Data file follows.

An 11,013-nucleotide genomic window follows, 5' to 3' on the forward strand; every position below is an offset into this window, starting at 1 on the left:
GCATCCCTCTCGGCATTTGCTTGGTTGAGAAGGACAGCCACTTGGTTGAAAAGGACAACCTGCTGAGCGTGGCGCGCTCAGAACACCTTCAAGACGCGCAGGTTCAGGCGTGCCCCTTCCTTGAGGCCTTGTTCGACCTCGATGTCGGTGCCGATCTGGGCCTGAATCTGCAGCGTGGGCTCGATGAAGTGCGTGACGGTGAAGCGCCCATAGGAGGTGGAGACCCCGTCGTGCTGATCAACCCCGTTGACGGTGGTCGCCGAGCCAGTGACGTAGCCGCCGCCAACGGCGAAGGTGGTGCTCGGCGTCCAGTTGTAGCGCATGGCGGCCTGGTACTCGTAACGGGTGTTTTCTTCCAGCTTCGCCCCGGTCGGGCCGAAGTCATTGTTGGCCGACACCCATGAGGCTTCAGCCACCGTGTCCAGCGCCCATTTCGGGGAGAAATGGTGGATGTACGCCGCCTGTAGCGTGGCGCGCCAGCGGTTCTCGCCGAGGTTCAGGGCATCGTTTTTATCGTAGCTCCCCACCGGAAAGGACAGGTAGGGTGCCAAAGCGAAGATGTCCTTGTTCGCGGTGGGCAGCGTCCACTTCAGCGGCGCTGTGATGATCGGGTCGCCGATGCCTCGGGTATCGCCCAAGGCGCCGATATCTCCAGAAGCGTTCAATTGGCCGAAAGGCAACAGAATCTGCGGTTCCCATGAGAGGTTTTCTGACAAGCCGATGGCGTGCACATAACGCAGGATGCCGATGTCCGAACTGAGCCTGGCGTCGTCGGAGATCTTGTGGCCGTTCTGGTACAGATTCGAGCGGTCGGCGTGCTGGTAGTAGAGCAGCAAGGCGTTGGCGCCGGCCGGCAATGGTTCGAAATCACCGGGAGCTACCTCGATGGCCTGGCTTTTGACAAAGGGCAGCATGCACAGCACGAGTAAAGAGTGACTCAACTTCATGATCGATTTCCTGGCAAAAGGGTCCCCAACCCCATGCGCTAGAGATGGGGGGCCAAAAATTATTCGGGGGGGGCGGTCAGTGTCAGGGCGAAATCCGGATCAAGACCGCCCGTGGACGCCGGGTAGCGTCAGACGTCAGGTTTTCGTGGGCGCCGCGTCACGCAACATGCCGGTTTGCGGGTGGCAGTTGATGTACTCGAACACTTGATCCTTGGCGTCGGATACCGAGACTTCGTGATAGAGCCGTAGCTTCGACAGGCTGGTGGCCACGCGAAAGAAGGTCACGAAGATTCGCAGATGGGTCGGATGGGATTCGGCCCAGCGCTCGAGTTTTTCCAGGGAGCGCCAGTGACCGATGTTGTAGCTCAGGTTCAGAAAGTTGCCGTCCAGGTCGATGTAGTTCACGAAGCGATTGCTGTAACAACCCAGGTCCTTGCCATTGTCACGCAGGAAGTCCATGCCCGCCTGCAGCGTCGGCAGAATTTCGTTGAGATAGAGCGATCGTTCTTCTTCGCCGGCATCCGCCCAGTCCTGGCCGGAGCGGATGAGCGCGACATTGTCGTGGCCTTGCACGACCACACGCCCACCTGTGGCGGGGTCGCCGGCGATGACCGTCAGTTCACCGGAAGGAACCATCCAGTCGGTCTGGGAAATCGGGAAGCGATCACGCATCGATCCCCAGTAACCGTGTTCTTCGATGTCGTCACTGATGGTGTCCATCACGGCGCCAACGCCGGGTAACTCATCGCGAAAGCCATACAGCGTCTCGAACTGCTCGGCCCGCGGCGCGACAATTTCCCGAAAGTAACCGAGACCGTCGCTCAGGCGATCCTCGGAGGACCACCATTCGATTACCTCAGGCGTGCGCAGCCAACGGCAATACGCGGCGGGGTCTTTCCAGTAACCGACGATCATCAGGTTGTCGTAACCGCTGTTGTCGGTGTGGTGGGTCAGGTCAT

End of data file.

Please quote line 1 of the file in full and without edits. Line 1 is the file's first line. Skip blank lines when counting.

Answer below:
An 11,013-nucleotide genomic window follows, 5' to 3' on the forward strand; every position below is an offset into this window, starting at 1 on the left: